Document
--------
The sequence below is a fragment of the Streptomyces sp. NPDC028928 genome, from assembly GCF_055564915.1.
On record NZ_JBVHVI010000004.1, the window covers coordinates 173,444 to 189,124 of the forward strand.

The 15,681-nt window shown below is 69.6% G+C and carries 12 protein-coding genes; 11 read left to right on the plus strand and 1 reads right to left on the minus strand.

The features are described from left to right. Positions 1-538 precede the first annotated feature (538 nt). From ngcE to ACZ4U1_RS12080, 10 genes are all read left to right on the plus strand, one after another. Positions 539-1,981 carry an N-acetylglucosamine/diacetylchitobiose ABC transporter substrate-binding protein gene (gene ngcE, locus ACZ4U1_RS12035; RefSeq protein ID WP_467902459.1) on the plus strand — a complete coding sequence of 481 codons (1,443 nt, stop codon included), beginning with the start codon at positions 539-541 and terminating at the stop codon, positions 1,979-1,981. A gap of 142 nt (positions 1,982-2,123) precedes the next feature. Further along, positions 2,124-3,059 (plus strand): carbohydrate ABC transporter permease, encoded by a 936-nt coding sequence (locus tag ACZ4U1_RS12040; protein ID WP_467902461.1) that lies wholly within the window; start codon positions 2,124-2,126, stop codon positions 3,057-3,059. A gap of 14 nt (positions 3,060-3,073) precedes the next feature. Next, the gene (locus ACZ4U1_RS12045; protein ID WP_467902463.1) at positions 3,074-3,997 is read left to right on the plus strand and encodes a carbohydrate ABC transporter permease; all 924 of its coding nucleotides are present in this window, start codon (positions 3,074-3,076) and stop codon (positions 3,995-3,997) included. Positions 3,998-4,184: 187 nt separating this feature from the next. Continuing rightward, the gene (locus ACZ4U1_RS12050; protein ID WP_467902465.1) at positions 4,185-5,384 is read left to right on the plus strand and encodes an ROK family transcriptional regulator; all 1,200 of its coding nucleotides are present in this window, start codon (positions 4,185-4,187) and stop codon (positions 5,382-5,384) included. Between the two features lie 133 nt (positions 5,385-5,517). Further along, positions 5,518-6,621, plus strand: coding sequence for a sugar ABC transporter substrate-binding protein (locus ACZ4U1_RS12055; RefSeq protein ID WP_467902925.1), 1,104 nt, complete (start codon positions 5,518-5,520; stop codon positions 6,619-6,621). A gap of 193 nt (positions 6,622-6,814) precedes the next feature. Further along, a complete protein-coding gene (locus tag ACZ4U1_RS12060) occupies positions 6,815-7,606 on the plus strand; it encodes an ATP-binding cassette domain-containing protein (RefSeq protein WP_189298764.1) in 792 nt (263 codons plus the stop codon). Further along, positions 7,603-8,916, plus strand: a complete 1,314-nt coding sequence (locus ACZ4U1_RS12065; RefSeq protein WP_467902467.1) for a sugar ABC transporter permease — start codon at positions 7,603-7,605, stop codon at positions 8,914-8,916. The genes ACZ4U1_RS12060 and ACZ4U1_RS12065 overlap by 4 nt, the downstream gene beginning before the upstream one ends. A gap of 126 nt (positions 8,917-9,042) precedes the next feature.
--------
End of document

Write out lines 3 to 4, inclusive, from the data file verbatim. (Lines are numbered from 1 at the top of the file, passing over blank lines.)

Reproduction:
The 15,681-nt window shown below is 69.6% G+C and carries 12 protein-coding genes; 11 read left to right on the plus strand and 1 reads right to left on the minus strand.

The features are described from left to right. Positions 1-538 precede the first annotated feature (538 nt). From ngcE to ACZ4U1_RS12080, 10 genes are all read left to right on the plus strand, one after another. Positions 539-1,981 carry an N-acetylglucosamine/diacetylchitobiose ABC transporter substrate-binding protein gene (gene ngcE, locus ACZ4U1_RS12035; RefSeq protein ID WP_467902459.1) on the plus strand — a complete coding sequence of 481 codons (1,443 nt, stop codon included), beginning with the start codon at positions 539-541 and terminating at the stop codon, positions 1,979-1,981. A gap of 142 nt (positions 1,982-2,123) precedes the next feature. Further along, positions 2,124-3,059 (plus strand): carbohydrate ABC transporter permease, encoded by a 936-nt coding sequence (locus tag ACZ4U1_RS12040; protein ID WP_467902461.1) that lies wholly within the window; start codon positions 2,124-2,126, stop codon positions 3,057-3,059. A gap of 14 nt (positions 3,060-3,073) precedes the next feature. Next, the gene (locus ACZ4U1_RS12045; protein ID WP_467902463.1) at positions 3,074-3,997 is read left to right on the plus strand and encodes a carbohydrate ABC transporter permease; all 924 of its coding nucleotides are present in this window, start codon (positions 3,074-3,076) and stop codon (positions 3,995-3,997) included. Positions 3,998-4,184: 187 nt separating this feature from the next. Continuing rightward, the gene (locus ACZ4U1_RS12050; protein ID WP_467902465.1) at positions 4,185-5,384 is read left to right on the plus strand and encodes an ROK family transcriptional regulator; all 1,200 of its coding nucleotides are present in this window, start codon (positions 4,185-4,187) and stop codon (positions 5,382-5,384) included. Between the two features lie 133 nt (positions 5,385-5,517). Further along, positions 5,518-6,621, plus strand: coding sequence for a sugar ABC transporter substrate-binding protein (locus ACZ4U1_RS12055; RefSeq protein ID WP_467902925.1), 1,104 nt, complete (start codon positions 5,518-5,520; stop codon positions 6,619-6,621). A gap of 193 nt (positions 6,622-6,814) precedes the next feature. Further along, a complete protein-coding gene (locus tag ACZ4U1_RS12060) occupies positions 6,815-7,606 on the plus strand; it encodes an ATP-binding cassette domain-containing protein (RefSeq protein WP_189298764.1) in 792 nt (263 codons plus the stop codon). Further along, positions 7,603-8,916, plus strand: a complete 1,314-nt coding sequence (locus ACZ4U1_RS12065; RefSeq protein WP_467902467.1) for a sugar ABC transporter permease — start codon at positions 7,603-7,605, stop codon at positions 8,914-8,916. The genes ACZ4U1_RS12060 and ACZ4U1_RS12065 overlap by 4 nt, the downstream gene beginning before the upstream one ends. A gap of 126 nt (positions 8,917-9,042) precedes the next feature.